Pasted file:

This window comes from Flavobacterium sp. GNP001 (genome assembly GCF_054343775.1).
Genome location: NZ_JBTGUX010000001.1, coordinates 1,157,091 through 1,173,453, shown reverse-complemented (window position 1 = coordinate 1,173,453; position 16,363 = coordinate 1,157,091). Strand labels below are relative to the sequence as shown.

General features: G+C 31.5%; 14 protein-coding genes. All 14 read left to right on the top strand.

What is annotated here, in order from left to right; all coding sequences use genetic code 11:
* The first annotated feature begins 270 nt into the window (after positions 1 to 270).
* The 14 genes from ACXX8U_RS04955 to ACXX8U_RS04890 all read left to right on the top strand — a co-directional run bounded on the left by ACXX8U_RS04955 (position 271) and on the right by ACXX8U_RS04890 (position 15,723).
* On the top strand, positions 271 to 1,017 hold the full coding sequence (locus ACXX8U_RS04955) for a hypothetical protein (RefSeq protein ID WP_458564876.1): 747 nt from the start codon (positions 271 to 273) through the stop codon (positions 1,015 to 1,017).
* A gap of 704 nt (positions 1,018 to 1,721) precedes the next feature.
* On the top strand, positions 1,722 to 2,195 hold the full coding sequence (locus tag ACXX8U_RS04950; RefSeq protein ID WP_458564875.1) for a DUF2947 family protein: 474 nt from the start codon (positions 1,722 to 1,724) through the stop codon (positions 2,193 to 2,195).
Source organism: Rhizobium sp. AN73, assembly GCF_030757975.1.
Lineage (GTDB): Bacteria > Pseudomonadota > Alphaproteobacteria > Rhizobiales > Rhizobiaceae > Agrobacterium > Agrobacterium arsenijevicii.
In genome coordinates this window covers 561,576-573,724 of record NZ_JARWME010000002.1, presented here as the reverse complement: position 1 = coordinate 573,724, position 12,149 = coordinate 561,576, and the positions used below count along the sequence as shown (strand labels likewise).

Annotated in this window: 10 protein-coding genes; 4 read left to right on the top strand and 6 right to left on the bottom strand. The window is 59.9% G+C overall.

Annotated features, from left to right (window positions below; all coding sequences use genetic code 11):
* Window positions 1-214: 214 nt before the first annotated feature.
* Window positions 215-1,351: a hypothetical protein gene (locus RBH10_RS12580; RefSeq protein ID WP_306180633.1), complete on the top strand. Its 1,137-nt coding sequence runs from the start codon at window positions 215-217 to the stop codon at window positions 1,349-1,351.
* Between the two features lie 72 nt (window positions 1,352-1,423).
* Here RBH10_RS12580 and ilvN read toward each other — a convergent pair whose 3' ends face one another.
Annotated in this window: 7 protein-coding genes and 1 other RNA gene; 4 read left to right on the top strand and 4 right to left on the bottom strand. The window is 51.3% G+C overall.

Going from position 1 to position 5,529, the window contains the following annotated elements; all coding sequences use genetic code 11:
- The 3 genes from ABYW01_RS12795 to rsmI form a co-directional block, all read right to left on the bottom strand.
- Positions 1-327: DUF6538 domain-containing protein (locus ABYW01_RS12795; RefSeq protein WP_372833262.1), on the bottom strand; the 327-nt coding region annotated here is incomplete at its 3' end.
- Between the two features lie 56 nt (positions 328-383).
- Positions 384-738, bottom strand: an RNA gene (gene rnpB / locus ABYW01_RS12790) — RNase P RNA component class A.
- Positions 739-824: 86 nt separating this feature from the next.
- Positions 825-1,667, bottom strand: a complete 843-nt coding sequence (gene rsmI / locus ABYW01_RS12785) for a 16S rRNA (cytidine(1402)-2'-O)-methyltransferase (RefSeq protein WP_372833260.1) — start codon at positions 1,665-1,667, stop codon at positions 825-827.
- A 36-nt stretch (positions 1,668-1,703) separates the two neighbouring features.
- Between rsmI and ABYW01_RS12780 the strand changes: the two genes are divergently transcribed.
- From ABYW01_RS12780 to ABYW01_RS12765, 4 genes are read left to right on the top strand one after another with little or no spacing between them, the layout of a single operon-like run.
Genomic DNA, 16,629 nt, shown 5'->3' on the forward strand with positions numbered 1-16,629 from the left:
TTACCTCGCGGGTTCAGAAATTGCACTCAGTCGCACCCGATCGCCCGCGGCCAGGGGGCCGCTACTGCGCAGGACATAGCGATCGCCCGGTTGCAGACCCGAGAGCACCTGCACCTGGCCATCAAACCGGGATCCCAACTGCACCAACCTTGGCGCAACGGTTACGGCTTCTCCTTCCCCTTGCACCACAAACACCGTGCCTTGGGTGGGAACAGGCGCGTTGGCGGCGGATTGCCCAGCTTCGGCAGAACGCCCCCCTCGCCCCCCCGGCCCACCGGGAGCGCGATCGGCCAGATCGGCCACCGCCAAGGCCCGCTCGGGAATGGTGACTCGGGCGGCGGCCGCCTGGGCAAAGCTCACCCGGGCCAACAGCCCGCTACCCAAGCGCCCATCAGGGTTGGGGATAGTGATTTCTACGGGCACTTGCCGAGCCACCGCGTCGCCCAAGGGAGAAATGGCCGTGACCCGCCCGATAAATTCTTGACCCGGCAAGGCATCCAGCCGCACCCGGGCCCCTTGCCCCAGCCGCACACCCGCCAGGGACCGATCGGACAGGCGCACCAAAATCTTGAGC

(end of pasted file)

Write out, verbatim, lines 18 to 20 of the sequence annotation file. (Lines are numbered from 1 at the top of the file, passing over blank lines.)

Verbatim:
* Here RBH10_RS12580 and ilvN read toward each other — a convergent pair whose 3' ends face one another.
Annotated in this window: 7 protein-coding genes and 1 other RNA gene; 4 read left to right on the top strand and 4 right to left on the bottom strand. The window is 51.3% G+C overall.

Going from position 1 to position 5,529, the window contains the following annotated elements; all coding sequences use genetic code 11: